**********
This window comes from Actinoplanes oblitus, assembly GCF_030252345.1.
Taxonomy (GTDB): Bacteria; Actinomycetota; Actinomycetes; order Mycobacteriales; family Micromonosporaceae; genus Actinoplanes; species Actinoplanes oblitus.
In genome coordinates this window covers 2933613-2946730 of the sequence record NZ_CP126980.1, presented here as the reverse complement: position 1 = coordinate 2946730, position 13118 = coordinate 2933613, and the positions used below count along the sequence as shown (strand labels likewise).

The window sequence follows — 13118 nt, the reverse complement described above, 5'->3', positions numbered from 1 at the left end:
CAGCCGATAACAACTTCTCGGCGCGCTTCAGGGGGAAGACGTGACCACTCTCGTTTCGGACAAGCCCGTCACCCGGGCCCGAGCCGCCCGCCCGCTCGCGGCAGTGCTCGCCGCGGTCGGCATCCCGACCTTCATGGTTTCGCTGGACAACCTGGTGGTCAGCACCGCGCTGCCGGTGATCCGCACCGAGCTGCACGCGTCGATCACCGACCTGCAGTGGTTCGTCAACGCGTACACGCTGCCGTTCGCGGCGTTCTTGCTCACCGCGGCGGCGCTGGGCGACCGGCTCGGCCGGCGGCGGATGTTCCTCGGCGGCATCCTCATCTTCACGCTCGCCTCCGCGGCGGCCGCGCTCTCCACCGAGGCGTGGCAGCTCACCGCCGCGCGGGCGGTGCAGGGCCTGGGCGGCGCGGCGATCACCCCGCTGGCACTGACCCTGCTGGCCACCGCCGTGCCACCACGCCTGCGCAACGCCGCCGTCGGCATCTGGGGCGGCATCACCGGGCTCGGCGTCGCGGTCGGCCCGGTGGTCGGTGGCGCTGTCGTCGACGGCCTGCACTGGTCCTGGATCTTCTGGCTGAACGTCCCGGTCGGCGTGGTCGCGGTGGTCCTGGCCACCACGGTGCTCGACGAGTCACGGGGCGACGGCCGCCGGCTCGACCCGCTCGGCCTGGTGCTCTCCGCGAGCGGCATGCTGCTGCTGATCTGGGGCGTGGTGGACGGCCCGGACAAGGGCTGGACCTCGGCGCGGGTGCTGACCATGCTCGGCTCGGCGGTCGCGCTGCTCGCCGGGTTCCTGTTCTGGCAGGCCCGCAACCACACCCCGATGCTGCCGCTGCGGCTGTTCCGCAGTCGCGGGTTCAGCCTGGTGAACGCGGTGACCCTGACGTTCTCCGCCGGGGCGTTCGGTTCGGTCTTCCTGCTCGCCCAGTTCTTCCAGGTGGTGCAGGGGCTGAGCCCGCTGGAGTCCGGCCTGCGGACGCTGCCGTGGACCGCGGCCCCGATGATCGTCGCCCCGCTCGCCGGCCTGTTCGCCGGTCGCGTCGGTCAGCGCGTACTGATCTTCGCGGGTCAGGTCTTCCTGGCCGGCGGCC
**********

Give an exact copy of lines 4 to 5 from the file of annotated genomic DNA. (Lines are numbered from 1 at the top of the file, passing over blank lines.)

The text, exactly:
The window sequence follows — 13118 nt, the reverse complement described above, 5'->3', positions numbered from 1 at the left end:
CAGCCGATAACAACTTCTCGGCGCGCTTCAGGGGGAAGACGTGACCACTCTCGTTTCGGACAAGCCCGTCACCCGGGCCCGAGCCGCCCGCCCGCTCGCGGCAGTGCTCGCCGCGGTCGGCATCCCGACCTTCATGGTTTCGCTGGACAACCTGGTGGTCAGCACCGCGCTGCCGGTGATCCGCACCGAGCTGCACGCGTCGATCACCGACCTGCAGTGGTTCGTCAACGCGTACACGCTGCCGTTCGCGGCGTTCTTGCTCACCGCGGCGGCGCTGGGCGACCGGCTCGGCCGGCGGCGGATGTTCCTCGGCGGCATCCTCATCTTCACGCTCGCCTCCGCGGCGGCCGCGCTCTCCACCGAGGCGTGGCAGCTCACCGCCGCGCGGGCGGTGCAGGGCCTGGGCGGCGCGGCGATCACCCCGCTGGCACTGACCCTGCTGGCCACCGCCGTGCCACCACGCCTGCGCAACGCCGCCGTCGGCATCTGGGGCGGCATCACCGGGCTCGGCGTCGCGGTCGGCCCGGTGGTCGGTGGCGCTGTCGTCGACGGCCTGCACTGGTCCTGGATCTTCTGGCTGAACGTCCCGGTCGGCGTGGTCGCGGTGGTCCTGGCCACCACGGTGCTCGACGAGTCACGGGGCGACGGCCGCCGGCTCGACCCGCTCGGCCTGGTGCTCTCCGCGAGCGGCATGCTGCTGCTGATCTGGGGCGTGGTGGACGGCCCGGACAAGGGCTGGACCTCGGCGCGGGTGCTGACCATGCTCGGCTCGGCGGTCGCGCTGCTCGCCGGGTTCCTGTTCTGGCAGGCCCGCAACCACACCCCGATGCTGCCGCTGCGGCTGTTCCGCAGTCGCGGGTTCAGCCTGGTGAACGCGGTGACCCTGACGTTCTCCGCCGGGGCGTTCGGTTCGGTCTTCCTGCTCGCCCAGTTCTTCCAGGTGGTGCAGGGGCTGAGCCCGCTGGAGTCCGGCCTGCGGACGCTGCCGTGGACCGCGGCCCCGATGATCGTCGCCCCGCTCGCCGGCCTGTTCGCCGGTCGCGTCGGTCAGCGCGTACTGATCTTCGCGGGTCAGGTCTTCCTGGCCGGCGGCC